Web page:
Facebook and other social media are increasingly the way we form communities and communicate. Friending is fine, though it's like a second-grade valentine.
The first time I was friended was Feb. 14, 1960.
Our second-grade class learned how to cut valentines out of red construction paper. We wrote notes on them, folded them, and gave our hearts to one another. Boy, girl, brainiac, cutie, cool kid, shy kid – everyone got one. And unless there was a budding Robert Browning in the class, the sentiments were as innocuous as the sayings on those sugary Sweetheart candies that magically appear this time of year: “Be my Valentine.” “Your secret pal.”
The next day, nothing had changed. Paper hearts have not been known to alter the clumsy dynamic of 7-year-olds trying to be friends. That takes a lifetime of laughter, embarrassment, and tears.
I’ve friended my share of people in the past half century. Often it was an old-school meet-and-greet in which business cards and empty pleasantries were exchanged. In recent years, I’ve signed up for Facebook, LinkedIn, Twitter, and assorted professional and old-pal groups that communicate via e-mail. I believe in social media and know that increasingly this is how we will form communities and stay in touch.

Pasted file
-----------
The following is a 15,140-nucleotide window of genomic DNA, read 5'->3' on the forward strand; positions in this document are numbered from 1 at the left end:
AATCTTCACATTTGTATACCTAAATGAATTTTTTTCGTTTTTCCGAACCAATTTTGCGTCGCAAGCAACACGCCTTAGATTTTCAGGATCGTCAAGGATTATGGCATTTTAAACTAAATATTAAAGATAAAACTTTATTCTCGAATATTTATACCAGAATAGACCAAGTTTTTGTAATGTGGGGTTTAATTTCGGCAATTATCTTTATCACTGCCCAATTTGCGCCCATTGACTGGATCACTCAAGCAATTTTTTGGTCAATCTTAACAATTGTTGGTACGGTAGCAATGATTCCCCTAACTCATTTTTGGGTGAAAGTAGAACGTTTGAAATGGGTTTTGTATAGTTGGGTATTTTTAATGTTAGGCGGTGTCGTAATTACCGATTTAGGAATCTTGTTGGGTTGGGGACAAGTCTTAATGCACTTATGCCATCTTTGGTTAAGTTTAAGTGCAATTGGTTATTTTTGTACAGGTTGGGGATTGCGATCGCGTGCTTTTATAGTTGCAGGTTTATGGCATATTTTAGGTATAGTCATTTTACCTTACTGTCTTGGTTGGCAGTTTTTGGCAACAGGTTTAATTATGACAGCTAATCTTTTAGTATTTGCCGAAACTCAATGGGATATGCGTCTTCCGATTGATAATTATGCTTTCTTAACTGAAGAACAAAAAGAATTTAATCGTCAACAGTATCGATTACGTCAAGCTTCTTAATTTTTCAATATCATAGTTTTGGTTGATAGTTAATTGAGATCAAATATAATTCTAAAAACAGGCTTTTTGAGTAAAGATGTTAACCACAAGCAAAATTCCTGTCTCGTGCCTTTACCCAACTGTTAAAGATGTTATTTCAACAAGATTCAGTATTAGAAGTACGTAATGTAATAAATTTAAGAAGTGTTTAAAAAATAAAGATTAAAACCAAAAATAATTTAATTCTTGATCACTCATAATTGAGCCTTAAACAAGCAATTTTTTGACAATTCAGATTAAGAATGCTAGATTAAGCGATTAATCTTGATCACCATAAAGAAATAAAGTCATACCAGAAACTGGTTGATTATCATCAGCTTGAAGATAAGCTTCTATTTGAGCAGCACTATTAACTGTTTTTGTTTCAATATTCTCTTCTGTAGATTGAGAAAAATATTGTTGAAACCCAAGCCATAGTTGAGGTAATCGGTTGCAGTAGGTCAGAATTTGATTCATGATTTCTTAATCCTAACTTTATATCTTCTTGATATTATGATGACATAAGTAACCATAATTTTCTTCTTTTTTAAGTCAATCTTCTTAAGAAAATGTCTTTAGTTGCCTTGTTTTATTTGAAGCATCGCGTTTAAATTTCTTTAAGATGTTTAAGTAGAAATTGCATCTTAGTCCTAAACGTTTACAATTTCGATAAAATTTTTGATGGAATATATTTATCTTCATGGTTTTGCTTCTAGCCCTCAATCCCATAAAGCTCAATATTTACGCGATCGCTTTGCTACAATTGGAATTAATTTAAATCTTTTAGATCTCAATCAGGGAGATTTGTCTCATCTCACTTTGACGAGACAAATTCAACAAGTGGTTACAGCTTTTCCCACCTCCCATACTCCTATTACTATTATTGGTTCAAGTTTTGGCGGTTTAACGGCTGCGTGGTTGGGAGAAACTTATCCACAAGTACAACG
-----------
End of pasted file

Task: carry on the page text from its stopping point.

If nothing else, Facebook is an excellent address book. But, honestly, to friend someone digitally is the modern-day equivalent of the second-grade valentine. People whose lives intersect, if only briefly, send standardized invitations to one another. You accept. The next day, nothing has changed.
Power users are scrupulous about keeping friends and followers up to date via social media. This may include forwarding jokes, sharing political prejudices, and breathlessly commenting on sporting events or fabulous cannoli they just consumed. Good stuff.